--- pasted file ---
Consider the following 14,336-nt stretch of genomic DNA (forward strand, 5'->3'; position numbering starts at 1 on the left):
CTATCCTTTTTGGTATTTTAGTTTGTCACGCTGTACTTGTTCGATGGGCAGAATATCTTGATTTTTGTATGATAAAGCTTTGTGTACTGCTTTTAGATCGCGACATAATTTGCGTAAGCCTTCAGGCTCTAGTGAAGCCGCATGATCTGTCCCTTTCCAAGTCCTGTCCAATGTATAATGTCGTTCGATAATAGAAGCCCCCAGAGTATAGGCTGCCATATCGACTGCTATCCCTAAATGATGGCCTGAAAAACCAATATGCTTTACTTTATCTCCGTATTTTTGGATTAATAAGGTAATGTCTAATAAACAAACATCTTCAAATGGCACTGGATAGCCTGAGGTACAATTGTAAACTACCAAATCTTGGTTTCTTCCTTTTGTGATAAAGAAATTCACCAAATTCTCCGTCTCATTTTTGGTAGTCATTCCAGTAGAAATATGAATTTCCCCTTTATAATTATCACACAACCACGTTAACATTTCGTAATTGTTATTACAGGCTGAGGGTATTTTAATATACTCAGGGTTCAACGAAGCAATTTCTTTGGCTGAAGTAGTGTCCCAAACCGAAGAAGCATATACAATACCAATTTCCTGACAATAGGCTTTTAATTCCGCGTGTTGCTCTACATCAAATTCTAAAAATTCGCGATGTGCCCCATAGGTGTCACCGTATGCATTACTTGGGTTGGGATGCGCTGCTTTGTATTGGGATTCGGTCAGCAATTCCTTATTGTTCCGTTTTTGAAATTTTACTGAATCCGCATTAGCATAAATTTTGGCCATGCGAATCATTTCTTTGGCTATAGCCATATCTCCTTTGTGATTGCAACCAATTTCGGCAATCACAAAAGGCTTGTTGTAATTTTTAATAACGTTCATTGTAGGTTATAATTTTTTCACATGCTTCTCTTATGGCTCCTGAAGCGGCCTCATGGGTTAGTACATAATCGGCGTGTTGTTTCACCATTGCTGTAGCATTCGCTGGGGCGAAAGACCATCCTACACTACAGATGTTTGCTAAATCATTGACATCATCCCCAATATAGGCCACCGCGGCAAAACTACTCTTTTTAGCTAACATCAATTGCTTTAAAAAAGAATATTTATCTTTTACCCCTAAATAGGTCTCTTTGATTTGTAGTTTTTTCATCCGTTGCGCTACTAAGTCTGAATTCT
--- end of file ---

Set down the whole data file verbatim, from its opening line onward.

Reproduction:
Consider the following 14,336-nt stretch of genomic DNA (forward strand, 5'->3'; position numbering starts at 1 on the left):
CTATCCTTTTTGGTATTTTAGTTTGTCACGCTGTACTTGTTCGATGGGCAGAATATCTTGATTTTTGTATGATAAAGCTTTGTGTACTGCTTTTAGATCGCGACATAATTTGCGTAAGCCTTCAGGCTCTAGTGAAGCCGCATGATCTGTCCCTTTCCAAGTCCTGTCCAATGTATAATGTCGTTCGATAATAGAAGCCCCCAGAGTATAGGCTGCCATATCGACTGCTATCCCTAAATGATGGCCTGAAAAACCAATATGCTTTACTTTATCTCCGTATTTTTGGATTAATAAGGTAATGTCTAATAAACAAACATCTTCAAATGGCACTGGATAGCCTGAGGTACAATTGTAAACTACCAAATCTTGGTTTCTTCCTTTTGTGATAAAGAAATTCACCAAATTCTCCGTCTCATTTTTGGTAGTCATTCCAGTAGAAATATGAATTTCCCCTTTATAATTATCACACAACCACGTTAACATTTCGTAATTGTTATTACAGGCTGAGGGTATTTTAATATACTCAGGGTTCAACGAAGCAATTTCTTTGGCTGAAGTAGTGTCCCAAACCGAAGAAGCATATACAATACCAATTTCCTGACAATAGGCTTTTAATTCCGCGTGTTGCTCTACATCAAATTCTAAAAATTCGCGATGTGCCCCATAGGTGTCACCGTATGCATTACTTGGGTTGGGATGCGCTGCTTTGTATTGGGATTCGGTCAGCAATTCCTTATTGTTCCGTTTTTGAAATTTTACTGAATCCGCATTAGCATAAATTTTGGCCATGCGAATCATTTCTTTGGCTATAGCCATATCTCCTTTGTGATTGCAACCAATTTCGGCAATCACAAAAGGCTTGTTGTAATTTTTAATAACGTTCATTGTAGGTTATAATTTTTTCACATGCTTCTCTTATGGCTCCTGAAGCGGCCTCATGGGTTAGTACATAATCGGCGTGTTGTTTCACCATTGCTGTAGCATTCGCTGGGGCGAAAGACCATCCTACACTACAGATGTTTGCTAAATCATTGACATCATCCCCAATATAGGCCACCGCGGCAAAACTACTCTTTTTAGCTAACATCAATTGCTTTAAAAAAGAATATTTATCTTTTACCCCTAAATAGGTCTCTTTGATTTGTAGTTTTTTCATCCGTTGCGCTACTAAGTCTGAATTCT